Who could resist these delicious Ukrainian cheese filled crepes, called Nalysnyky, which are flavored with a touch of dill, baked in copious amounts of butter, and luxuriously topped off with caviar!
If you are a regular follower you will know I have some roots in Austria, on top of my Quebec ones. But did you know my paternal grand father was actually Russian Ukrainian, pre revolution? He had ties to Moscow but supposedly owned a spa-like property in the Crimean peninsula, which is located in the south of the Ukraine and is mostly surrounded by the Black Sea. These Nalysnyky, or Ukrainian Cheese Filled Crepes, are a wink to my intangible ancestral past.
Apparently my grand father was in the private guard of the Tsar and he was imprisoned following the revolution of 1917. Someone later helped him escape and he headed first to then Czechoslovakia, and later Austria. I never met my grand father and we have very little Russian ancestral information, or ties with any remaining family member if there are any.
So you can imagine anything related to Russia or the old USSR has always fascinated and enchanted me. I was thrilled when I found out the June/July pick for the Cook the Books club was Mastering the Art of Soviet Cooking: A Memoir of Food & Longing by Anya Von Bremzen, which is hosted by Simona at Briciole.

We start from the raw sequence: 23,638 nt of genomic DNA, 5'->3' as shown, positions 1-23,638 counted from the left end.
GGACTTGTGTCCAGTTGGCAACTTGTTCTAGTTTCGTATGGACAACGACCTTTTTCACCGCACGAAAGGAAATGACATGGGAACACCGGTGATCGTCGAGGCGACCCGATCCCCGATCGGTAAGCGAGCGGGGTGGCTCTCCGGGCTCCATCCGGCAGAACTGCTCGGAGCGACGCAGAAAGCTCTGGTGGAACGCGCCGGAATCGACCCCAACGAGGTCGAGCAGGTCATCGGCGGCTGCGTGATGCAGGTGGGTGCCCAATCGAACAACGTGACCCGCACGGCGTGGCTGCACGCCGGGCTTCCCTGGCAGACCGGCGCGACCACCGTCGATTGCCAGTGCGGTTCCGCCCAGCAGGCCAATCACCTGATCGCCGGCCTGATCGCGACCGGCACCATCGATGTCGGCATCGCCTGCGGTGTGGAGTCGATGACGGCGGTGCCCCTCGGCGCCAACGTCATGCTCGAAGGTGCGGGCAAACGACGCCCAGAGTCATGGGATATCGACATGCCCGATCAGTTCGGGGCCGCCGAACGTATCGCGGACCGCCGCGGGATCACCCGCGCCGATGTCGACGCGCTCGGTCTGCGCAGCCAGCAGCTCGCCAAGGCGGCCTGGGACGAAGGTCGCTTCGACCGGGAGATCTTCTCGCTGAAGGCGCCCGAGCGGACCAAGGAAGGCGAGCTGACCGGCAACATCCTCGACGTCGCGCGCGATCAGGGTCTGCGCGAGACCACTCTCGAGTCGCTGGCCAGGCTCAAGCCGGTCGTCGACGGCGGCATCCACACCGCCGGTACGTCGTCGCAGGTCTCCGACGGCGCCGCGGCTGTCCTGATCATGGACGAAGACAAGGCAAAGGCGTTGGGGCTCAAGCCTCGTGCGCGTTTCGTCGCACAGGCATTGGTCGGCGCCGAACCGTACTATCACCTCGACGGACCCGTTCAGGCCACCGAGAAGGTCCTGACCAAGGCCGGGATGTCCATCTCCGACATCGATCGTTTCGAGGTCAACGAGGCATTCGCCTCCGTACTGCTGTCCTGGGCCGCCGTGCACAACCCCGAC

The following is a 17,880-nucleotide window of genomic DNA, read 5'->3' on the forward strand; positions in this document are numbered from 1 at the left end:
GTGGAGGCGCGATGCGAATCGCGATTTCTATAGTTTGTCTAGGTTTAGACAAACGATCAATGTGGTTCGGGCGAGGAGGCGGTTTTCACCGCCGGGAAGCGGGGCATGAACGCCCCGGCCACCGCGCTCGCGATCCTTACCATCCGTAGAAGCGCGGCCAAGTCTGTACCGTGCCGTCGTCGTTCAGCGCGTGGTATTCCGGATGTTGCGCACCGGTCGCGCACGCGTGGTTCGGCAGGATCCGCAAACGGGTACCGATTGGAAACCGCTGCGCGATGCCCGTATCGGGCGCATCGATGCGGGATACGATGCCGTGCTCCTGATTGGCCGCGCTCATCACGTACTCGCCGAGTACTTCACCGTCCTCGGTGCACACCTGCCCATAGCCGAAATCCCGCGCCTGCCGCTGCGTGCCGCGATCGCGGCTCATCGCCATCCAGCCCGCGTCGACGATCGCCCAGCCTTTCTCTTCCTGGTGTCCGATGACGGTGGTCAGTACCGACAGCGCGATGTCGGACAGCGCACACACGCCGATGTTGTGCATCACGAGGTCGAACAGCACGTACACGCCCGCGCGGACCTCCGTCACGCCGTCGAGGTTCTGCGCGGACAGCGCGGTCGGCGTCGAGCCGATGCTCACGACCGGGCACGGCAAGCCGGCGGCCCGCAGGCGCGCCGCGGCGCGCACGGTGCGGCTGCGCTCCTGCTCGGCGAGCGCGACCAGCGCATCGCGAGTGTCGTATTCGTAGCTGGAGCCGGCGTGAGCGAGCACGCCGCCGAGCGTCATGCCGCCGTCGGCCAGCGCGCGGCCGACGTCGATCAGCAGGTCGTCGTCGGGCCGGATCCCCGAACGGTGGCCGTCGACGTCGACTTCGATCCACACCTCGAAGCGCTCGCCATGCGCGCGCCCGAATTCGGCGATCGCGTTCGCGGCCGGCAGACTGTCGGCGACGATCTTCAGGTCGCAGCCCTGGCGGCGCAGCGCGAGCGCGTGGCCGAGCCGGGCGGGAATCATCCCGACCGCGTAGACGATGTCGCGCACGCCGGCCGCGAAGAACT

Mastering the Art of Soviet Cooking
Wow, what a read! I am not even sure where or how to begin. The book was not what I expected at all. Anya weaves in her memoirs indeed with family tales starting pretty much after the fall of the royal family to modern history. She covers family stories dating back a few generations all the way to her immigration to the US. But the book is super heavily dosed with historical facts, more like a scholarly book. Since I had a personal interest, I just devoured all the information. The book is not only about mastering Soviet cooking, but also Soviet history.